If you have ever been in a social situation and can’t have the food around the buffet table, whether it’s related to allergies, religion or weight loss, it can be quite difficult.
What if it was the other way around? Imagine arriving and being able to eat everything! I thought it would be useful to create some ideas for gluten-free occasions (after getting some great advice from Amy Sherman of Cooking with Amy). So here is my first holiday list: Halloween.
Maybe you are the host and you are getting ready for a ghoulish party. If you need to plan it around one or more gluten-free eaters, you might need some ideas beyond hummus and rice crackers or tortilla chips with guacamole.
Gluten free pumpkin muffin with pumpkin cream cheese frosting
When you are doing your planning, think about the items that you can’t eat when you are gluten-free: bread, crackers, pretzels, pizza, cookies, cakes and cupcakes, doughnuts. Today, there are many options for all of these items. Of course, if you are the one hosting, you will have much more control. That’s my plan this year; delegation! And, even if you aren’t gluten-free, you can use the ideas below to plan your own party.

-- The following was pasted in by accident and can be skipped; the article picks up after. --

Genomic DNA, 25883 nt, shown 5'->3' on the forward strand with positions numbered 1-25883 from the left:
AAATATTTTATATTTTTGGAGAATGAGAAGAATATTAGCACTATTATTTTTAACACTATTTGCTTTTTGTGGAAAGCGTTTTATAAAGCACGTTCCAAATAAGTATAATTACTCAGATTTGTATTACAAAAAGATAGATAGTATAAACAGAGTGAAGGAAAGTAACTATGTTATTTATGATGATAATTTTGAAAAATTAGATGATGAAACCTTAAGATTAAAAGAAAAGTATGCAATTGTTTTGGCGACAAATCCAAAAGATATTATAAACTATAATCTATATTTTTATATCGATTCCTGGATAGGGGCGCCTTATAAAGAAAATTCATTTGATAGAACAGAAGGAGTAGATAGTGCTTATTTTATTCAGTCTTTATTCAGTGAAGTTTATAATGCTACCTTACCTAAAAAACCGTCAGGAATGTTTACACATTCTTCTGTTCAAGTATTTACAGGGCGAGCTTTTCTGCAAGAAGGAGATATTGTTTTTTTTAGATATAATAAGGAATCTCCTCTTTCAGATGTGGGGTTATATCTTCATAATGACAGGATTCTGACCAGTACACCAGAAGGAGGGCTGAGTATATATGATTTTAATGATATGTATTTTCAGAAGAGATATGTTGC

If you are the host and not the one with the sensitivity, make sure you understand the needs of your guests. Someone with Celiac disease looks at gluten as seriously as someone with a peanut allergy. Gluten can be in ketchup and bbq sauce and is almost always in (more…)
Homemade caramel corn is buttery, crunchy, sweet and best of all it’s naturally gluten free. And it’s so buttery fresh, a quality hard to find in a can or bag! If you like, use organic popcorn, butter, sugar and agave syrup for an extra special treat.
There is just something about the combination of peanut butter and chocolate; no matter the recipe it always ends up tasting amazing! Maybe it evokes memories of Halloween as a child? Whatever the reason, this classic duo has made its way into many favorite recipes, including this one. (more…)